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The European Commission proposing a two-track overhaul to make life simpler for smaller investment firms, while bringing the largest, systemic ones under the same regime as European banks. Investment firms and the services they provide are vital to a well-functioning Capital Markets Union (CMU). Alongside banks, EU capital markets rely on several thousands of small and large investment firms which give advice to clients, help companies to

tap capital markets, manage assets, and provide market liquidity, thereby facilitating investments across the EU. The EU needs stronger capital markets in order to promote investment, unlock new sources of financing for companies, offer households better opportunities and strengthen the Economic and Monetary Union.

Under proposals, the vast majority of investment firms in the EU would no longer be subject to rules that were originally designed for banks. This will reduce administrative burden, boost competition and increase investment flows, all of which are priorities of the CMU, without compromising financial stability. At the same time, the largest and most systemic investment firms would be subject to the same rules and supervision as banks.

Key features of the proposal.  Investment firms play an important role in facilitating savings and investment flows across the EU. They provide a range of services which give investors access to securities and derivatives markets. These services include investment advice, portfolio management, executing orders for clients, trading in financial instruments and helping companies raise funds on capital markets.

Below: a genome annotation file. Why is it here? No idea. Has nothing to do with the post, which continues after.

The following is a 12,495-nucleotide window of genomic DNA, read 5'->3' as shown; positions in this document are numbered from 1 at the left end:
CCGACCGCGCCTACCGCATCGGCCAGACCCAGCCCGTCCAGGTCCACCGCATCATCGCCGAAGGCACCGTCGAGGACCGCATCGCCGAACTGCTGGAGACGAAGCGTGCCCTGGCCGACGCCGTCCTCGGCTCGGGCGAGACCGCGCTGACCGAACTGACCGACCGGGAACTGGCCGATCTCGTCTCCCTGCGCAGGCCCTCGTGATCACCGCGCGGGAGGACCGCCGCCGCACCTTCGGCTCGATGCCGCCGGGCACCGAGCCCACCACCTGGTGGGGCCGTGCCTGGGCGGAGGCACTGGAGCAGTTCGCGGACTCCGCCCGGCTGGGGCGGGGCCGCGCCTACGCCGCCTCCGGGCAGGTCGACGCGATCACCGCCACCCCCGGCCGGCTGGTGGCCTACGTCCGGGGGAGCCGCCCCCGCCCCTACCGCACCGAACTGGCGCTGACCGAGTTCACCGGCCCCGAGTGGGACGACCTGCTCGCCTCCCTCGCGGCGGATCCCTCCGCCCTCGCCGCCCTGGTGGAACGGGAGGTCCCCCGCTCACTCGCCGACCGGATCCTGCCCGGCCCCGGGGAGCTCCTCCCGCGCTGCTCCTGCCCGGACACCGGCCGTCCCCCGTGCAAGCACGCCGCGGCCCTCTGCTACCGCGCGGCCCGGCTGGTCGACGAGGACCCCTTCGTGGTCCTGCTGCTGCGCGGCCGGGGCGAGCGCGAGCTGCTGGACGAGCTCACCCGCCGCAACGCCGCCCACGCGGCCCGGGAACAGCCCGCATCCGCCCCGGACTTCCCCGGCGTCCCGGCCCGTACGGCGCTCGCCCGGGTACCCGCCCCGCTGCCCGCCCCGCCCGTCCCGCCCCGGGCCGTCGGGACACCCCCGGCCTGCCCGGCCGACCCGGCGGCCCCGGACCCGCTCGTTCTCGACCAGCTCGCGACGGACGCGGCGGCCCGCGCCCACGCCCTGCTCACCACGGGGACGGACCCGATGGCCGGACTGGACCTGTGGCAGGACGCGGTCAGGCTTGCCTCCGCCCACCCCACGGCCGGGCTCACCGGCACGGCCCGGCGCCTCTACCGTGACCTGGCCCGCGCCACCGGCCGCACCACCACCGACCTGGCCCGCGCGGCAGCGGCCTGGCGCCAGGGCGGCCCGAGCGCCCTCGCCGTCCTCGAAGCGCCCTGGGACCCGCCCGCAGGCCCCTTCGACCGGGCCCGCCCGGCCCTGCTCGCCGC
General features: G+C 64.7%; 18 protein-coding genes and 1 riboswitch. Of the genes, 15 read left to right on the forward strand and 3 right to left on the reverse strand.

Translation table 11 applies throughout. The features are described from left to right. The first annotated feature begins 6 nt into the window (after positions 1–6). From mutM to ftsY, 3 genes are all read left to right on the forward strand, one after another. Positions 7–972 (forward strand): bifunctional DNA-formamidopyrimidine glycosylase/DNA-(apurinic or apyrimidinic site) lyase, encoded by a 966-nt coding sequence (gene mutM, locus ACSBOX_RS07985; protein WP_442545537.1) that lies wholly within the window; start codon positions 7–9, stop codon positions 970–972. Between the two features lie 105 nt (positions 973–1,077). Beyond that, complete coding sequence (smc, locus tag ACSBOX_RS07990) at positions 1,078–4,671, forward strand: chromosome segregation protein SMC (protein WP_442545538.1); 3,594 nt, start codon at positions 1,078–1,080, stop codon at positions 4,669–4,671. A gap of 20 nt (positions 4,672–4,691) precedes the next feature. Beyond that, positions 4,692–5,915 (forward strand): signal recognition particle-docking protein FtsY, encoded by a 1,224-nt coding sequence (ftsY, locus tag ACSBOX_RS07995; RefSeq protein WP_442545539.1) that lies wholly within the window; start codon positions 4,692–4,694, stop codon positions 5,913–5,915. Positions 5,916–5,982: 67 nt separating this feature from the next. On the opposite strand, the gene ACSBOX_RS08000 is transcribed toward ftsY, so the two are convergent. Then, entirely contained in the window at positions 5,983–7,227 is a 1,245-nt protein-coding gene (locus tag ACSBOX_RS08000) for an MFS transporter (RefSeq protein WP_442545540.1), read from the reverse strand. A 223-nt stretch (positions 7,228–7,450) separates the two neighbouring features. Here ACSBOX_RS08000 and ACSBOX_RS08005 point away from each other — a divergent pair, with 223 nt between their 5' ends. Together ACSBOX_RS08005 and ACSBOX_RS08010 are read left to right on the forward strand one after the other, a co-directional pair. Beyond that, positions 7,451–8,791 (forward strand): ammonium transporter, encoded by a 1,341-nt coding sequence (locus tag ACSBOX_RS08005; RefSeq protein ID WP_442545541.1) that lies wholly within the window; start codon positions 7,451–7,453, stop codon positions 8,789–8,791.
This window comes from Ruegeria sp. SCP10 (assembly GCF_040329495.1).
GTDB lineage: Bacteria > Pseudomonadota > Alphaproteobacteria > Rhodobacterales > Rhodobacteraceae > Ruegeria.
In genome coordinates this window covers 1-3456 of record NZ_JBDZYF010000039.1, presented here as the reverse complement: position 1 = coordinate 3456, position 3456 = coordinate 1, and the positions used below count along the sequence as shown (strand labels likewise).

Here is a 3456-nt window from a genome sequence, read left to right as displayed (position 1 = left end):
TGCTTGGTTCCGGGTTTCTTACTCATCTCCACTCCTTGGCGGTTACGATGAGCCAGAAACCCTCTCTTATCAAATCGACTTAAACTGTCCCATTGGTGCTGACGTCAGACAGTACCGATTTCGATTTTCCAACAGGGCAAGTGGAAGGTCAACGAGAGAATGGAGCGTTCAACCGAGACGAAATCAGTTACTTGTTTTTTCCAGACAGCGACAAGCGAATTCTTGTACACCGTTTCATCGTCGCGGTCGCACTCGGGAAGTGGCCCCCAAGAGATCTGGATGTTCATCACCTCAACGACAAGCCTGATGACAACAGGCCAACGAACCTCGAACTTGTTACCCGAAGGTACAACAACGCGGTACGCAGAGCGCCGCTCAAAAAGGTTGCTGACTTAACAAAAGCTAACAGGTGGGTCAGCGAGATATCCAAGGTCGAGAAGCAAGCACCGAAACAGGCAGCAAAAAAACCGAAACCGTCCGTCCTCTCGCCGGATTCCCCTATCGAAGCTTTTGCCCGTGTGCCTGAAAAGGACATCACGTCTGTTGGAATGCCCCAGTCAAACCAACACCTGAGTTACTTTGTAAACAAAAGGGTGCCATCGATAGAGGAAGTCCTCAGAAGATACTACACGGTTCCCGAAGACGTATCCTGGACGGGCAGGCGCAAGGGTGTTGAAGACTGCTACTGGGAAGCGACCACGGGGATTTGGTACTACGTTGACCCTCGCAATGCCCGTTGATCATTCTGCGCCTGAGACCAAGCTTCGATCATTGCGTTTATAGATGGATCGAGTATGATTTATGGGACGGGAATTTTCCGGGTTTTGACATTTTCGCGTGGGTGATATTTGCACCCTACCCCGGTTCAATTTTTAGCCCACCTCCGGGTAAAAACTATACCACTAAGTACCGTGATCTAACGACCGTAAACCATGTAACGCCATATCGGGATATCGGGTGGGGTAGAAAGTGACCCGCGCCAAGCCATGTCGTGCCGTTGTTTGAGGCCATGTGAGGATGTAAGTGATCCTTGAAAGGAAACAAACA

The proposal includes: new and simpler prudential rules for the large majority of investment firms which are not systemic, without compromising financial stability; and amended rules to ensure that large, systemic investment firms which carry out bank-like activities and pose similar risks as banks are regulated and supervised like banks. As a consequence, the European Central Bank, in its supervisory capacity, (the Single Supervisory Mechanism) would supervise such systemic investment firms in the Banking Union. This will ensure level playing field between the large and systemic financial institutions.

The new rules split non-systemic investment firms into two groups. The capital requirements for the smallest and least risky investment firms will be set in a simpler way. The rules will be comprehensive and robust enough to capture the risks of investment firms, yet flexible enough to cater to various business models and ensure that these firms can remain commercially-viable. These firms would not be subject to any additional requirements on corporate governance or remuneration. For larger firms, the rules introduce a new way of measuring their risks based on their business models. For firms which trade financial instruments, these will be combined with a simplified version of existing rules.

The proposal further defines as credit institutions those systemic investment firms which carry out certain bank-like activities (i.e. underwriting and dealing on own account) and have assets over €30 billion. These systemic firms will be fully subject to the same treatment as banks. As announced in the Commission's review of the European Supervisory Authorities (ESAs), this means that their operations in Member States participating in the Banking Union are subject to direct supervision by the ECB in the Single Supervisory Mechanism.